Legal and Financial Planning for Alzheimer's Loved Ones

The Alzheimer’s Association Advises Legal Plans Should be Established so those with Dementia can be Involved in Decision Making About Their Future Care.

It eases the strain on families who take care of those with dementia. Every 65 seconds someone in the United States develops Alzheimer’s. Antanavage Farbiarz believes it is needed to plan for dementia of a loved one.

One of the hardest decisions comes from times of extreme distress, but it is vital for elderly care. Alzheimer’s disease and other dementia related diseases are common for the elderly. It is so common that about 5.4 million Americans age 65 and over have the disease. To put it in simpler terms, one in nine people have Alzheimer’s. Although there is no cure for this disease yet,  everyone involved has a plan to help in regards of legal and financial planning. This form of dementia has no cure, but is livable for years. In fact, those diagnosed with Alzheimer’s disease live 8 to 10 years with some living 20 years or longer. The two fronts that need to be covered for Alzheimer’s disease are legal and financial planning.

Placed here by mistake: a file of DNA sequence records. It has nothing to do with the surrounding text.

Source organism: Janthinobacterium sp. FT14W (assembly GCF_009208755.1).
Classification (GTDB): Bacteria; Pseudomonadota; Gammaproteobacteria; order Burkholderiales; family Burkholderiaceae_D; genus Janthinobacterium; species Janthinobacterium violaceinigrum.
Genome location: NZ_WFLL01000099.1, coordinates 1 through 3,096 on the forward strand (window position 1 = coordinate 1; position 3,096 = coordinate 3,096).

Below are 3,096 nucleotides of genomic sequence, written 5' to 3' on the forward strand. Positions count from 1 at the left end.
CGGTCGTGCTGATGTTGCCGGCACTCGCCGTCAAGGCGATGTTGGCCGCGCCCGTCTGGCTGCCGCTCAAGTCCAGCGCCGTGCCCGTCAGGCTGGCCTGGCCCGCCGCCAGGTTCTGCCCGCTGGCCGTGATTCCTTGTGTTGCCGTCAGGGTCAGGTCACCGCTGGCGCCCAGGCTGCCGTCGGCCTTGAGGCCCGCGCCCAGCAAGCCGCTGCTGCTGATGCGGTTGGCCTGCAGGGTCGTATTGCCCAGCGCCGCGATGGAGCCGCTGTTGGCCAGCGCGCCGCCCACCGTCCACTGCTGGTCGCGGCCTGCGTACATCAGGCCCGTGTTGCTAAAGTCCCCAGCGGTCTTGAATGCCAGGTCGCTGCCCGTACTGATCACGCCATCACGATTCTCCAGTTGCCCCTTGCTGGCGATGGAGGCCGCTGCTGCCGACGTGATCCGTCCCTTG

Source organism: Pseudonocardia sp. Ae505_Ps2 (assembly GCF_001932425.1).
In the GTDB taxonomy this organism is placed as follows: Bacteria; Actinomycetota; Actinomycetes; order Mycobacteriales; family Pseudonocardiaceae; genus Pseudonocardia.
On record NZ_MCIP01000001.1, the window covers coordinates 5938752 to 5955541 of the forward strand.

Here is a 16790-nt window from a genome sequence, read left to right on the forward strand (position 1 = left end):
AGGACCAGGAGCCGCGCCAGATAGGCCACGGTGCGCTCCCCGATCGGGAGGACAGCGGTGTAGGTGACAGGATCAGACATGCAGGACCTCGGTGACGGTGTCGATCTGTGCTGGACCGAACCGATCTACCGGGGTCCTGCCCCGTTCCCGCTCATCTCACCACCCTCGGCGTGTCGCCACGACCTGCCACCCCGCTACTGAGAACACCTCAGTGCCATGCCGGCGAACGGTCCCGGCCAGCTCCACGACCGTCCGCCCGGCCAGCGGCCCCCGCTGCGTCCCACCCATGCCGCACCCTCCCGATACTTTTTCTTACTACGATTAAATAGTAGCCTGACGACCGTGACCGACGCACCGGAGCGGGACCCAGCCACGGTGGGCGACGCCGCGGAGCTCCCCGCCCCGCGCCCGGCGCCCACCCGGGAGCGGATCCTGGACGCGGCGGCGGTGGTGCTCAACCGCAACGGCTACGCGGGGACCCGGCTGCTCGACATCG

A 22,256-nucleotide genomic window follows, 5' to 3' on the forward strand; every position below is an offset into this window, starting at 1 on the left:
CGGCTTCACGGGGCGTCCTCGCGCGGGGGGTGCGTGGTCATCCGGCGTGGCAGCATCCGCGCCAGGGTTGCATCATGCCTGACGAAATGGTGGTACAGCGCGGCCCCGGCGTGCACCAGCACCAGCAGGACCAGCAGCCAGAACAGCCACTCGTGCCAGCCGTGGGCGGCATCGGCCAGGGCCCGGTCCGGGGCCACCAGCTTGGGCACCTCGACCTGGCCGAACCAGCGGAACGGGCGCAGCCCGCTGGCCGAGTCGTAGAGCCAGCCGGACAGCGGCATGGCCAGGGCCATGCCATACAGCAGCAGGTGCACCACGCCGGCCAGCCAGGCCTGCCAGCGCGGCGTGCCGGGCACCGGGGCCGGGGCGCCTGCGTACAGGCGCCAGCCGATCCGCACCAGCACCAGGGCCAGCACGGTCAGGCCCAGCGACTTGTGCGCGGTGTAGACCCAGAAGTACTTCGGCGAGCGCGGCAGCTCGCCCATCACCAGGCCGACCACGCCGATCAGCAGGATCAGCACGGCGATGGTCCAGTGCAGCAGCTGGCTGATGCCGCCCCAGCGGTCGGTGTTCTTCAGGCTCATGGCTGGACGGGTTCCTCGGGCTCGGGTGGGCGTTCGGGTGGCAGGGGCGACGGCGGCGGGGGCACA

Legal Planning

According to Alzheimer’s Association, legal planning should cover health care, and long-term care. That includes finances and property.  An important question is who will be the caregiver of the sufferer of Alzheimer’s. When it may be time to create legal documents, and the person already has dementia, explain to them what they are signing. We insist you meet with an attorney who can help determine what would work best for the loved one. Alzheimer’s Association says three key issues that need to be discussed with a lawyer are: health-care decisions, managing personal care, and long-term care options.

Financial Planning

Financial assistance for health care coverage can come from Medicare, Medigap insurance, Medicaid, and other private health insurance institutions. Lastly, all options should be searched to find out what is and isn’t covered by each insurer. More than 16 million Americans are caregivers to those with Alzheimer’s or other dementia diseases are unpaid for their services. Meaning if you are taking care of a loved one you are not being paid.

Antanavage Farbiarz understands that dealing with dementia is not an easy situation for all the parties. Please contact us at (610) 562-2000 or use our convenient online form and we will be happy to help you.